9 realities your athlete should know about varsity sports

By Janis Meredith | Posted 3/7/2018

Regardless of the sport, playing on the varsity team is something many kids look forward to, but quickly learn it'll be a true test of their persistence and skill. Sometimes the spotlight misses them. Sometimes they don’t even get on the field. Suddenly playing varsity is not all it’s cracked up to be.

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As your young athlete looks toward high school football and eventually reaching the varsity roster, here are some realities they must face:

1. Sometimes the star is no longer the star: They might be first-string in middle school and on the freshman and JV squad, but on varsity there are athletes from two or three classes, and many of them are stars, too.

2. If you and a senior are competing and are equal, the senior may win: This is usually the case unless other factors enter in, like favoritism or politics.

3. If you play backup, always be ready: I told my second-string quarterback son this when he was a junior behind the section’s leading QB. Sure enough, there were key moments when he had to come off the bench because the No. 1 was hurt. It’s tempting for an athlete to slack off and not pay attention to the game if they don’t play much, but if a player is injured, your child must be ready to do their job.

4. Work hard- your time will come next year: My husband, who’s coached for three decades, calls it the “junior syndrome.” Junior players on varsity can get discouraged if they don’t get much playing time. We saw it happen to all three of our kids and to hundreds of others over the years. The good news is that a lot of those very kids who were standing dejected on the sidelines last year are now playing because they worked hard and it paid off.

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5. Be teachableWhy should I? Your athlete may think. I’m not going to play. If your athlete keeps that attitude, they won’t play. They need to know that.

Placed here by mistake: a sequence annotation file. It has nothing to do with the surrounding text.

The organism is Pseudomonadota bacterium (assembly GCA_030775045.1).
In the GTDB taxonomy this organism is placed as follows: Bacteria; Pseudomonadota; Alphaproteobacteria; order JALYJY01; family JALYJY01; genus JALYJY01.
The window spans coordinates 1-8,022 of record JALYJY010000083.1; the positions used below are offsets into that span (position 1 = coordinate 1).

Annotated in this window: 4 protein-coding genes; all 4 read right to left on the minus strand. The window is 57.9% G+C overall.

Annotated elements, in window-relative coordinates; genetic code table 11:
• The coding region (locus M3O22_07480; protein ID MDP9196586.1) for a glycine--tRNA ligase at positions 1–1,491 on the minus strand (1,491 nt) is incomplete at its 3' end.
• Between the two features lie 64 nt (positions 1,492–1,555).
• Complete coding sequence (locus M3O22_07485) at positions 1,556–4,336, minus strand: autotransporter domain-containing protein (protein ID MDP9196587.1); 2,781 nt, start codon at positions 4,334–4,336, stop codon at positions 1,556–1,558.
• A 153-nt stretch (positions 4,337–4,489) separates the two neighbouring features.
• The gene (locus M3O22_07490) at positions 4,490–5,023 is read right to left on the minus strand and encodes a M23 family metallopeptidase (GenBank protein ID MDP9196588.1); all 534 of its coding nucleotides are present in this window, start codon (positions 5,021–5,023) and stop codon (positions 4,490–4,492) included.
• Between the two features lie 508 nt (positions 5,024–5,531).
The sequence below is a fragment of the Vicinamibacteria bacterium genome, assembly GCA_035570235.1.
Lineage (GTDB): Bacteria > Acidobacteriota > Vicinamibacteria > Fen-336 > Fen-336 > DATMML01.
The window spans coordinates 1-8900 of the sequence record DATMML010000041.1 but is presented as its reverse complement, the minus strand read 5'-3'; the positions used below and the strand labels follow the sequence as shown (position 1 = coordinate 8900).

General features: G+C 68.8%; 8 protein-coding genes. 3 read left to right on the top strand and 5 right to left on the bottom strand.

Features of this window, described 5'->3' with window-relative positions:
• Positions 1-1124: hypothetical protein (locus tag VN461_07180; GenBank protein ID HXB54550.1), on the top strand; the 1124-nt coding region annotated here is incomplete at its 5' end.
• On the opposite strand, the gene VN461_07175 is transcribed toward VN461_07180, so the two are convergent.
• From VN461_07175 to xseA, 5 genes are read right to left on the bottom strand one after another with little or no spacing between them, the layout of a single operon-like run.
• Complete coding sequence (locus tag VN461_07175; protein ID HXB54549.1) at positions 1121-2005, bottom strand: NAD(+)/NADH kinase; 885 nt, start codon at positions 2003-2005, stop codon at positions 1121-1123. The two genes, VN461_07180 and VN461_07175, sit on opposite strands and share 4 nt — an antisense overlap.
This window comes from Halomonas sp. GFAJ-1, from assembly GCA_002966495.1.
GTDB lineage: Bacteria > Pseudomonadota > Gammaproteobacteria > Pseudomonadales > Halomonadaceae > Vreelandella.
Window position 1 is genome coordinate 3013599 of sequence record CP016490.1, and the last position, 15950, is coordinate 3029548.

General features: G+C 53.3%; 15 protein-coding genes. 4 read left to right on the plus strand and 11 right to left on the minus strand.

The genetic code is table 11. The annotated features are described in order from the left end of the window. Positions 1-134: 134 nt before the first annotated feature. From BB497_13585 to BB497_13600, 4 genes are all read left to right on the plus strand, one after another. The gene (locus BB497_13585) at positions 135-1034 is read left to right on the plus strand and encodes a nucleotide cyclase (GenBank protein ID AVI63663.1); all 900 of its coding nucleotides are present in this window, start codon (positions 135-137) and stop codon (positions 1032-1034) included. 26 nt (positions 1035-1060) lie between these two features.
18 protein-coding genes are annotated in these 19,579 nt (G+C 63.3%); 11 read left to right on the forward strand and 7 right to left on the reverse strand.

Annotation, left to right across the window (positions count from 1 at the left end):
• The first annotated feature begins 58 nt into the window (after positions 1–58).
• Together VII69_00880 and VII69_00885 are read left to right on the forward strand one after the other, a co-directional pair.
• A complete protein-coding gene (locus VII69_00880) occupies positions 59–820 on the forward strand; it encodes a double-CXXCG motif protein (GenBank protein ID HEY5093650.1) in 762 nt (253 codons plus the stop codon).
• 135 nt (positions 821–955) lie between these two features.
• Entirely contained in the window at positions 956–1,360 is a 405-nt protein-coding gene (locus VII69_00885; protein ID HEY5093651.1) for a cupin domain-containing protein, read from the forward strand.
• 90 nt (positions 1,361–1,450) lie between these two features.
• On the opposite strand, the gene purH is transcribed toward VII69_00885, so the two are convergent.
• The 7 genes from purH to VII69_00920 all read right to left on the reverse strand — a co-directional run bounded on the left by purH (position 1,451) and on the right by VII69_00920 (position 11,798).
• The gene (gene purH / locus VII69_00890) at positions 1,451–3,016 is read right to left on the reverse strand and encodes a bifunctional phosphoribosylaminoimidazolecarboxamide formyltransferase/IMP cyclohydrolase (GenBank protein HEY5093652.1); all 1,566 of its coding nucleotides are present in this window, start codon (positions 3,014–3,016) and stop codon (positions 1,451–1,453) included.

6. The coaches ARE watching: Your child may think they're hiding at the end of the bench or in a group on the sidelines, but a good coach is fully aware of what they are or aren't doing in practice and during a game. They know how hard your child is trying, and next year, the coach will remember.

7. You must always fight for your spot: Just because you start at the beginning of the season doesn’t mean you’ll keep that starting spot. Not even seniors have their spot locked in. If someone else steps up to do the job better than you, you'll most likely be replaced.

8. Team players earn the respect of teammates; selfish players don’t: The honest truth is that if your child’s teammates don’t respect them, they won't help them on the field. They may not block for them or pass them the ball. If your child is showing off or blaming others, their teammates won't have their back. 

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9. All varsity players aren't created equal: There may be juniors who start when your child doesn’t, and there will be sophomores who start over juniors or seniors. Sometimes it feels very unfair, but that’s the way of varsity-level sports.

Some of my kids’ best memories of high school revolve around their experiences on varsity sports teams. They recognize the challenges, frustrations and victories helped them grow stronger and prepared them for life beyond high school.

Janis B. Meredith is a life coach for sports parents. She provides resources to help parents give their children a positive and growing youth sports experience. Learn more about how she can help parents have Less Stress and More Fun in Youth Sports.

This is an updated version of a blog that originally published March 13, 2017.